Great, another smartphone platform – we're really lacking those at the moment...
Hilarious. Actually, this isn't a new OS – the Seabird is a concept phone from Mozilla, the open source geniuses behind Firefox. Back in early 2009 one of their Labs team presented his idea of an 'Open Web' mobile phone. Over the course of the year thousands of geeks suggested how it could be improved, and this is the result – a crowd-sourced super-phone.
I see it can levitate. I suppose it's made from moondust and powered by tiny unicorns too?
Actually, all of its innovations use currently available technology. It can't levitate, but there is an embedded Bluetooth dongle in the side, which can be used as both a headset for hands-free calls or a remote for panning and zooming on-screen menus in three dimensions (see video below). The best bit, though, is the two pico projectors, which can project half a QWERTY keyboard onto a flat surface either side of the phone for super-speedy typing.
Two projectors? So the battery life is, what, eight minutes?
If you used them to watch both volumes of Kill Bill simultaneously, perhaps. But occasional keyboard projection wouldn't use too much juice, and it'd be a handy way to bash out emails while sipping on a Frappucino. Did we mention there's also an IR array to beam a virtual touchpad below the Seabird onto a table? Sure makes stabbing at a diddy capacitive touchscreen seem less attractive.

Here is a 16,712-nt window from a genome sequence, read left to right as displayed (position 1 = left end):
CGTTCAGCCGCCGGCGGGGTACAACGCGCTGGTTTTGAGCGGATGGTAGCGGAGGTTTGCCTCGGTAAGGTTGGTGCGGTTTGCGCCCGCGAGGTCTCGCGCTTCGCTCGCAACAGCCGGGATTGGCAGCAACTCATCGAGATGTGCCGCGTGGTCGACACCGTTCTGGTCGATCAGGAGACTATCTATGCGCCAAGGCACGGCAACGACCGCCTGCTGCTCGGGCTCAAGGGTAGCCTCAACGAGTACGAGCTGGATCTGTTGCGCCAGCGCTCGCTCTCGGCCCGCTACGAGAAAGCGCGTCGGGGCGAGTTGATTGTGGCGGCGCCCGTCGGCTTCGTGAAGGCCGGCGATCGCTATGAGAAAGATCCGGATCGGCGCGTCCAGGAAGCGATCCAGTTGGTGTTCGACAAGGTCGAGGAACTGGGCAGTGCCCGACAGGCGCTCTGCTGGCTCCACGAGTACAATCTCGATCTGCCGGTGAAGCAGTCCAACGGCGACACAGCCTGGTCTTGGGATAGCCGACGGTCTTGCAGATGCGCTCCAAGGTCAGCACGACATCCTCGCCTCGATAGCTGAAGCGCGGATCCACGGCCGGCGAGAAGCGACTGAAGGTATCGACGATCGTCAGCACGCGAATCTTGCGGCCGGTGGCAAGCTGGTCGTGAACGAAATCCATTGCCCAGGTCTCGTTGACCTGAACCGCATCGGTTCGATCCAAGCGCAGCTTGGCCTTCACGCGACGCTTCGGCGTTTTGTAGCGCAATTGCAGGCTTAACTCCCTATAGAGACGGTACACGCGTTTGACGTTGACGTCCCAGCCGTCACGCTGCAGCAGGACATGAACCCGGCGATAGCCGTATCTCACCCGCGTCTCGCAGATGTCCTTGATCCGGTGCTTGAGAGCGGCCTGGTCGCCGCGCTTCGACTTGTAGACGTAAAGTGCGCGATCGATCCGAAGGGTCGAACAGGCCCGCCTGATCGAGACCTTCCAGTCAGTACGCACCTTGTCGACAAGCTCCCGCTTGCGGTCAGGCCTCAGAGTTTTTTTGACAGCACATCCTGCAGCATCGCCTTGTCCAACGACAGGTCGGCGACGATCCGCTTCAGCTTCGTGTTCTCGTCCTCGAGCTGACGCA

Less attractive, but real at least. I don't see many manufacturers flocking to make the Seabird…
I see what you did there. No, there are no plans to make the Seabird, but that's not the point – it's a concept to inspire smartphone manufacturers to come up with something a little more original than a black rectangle with a 3.7in touchscreen. And judging by the first batch of Windows Phone 7 phones, that can only be a good thing.
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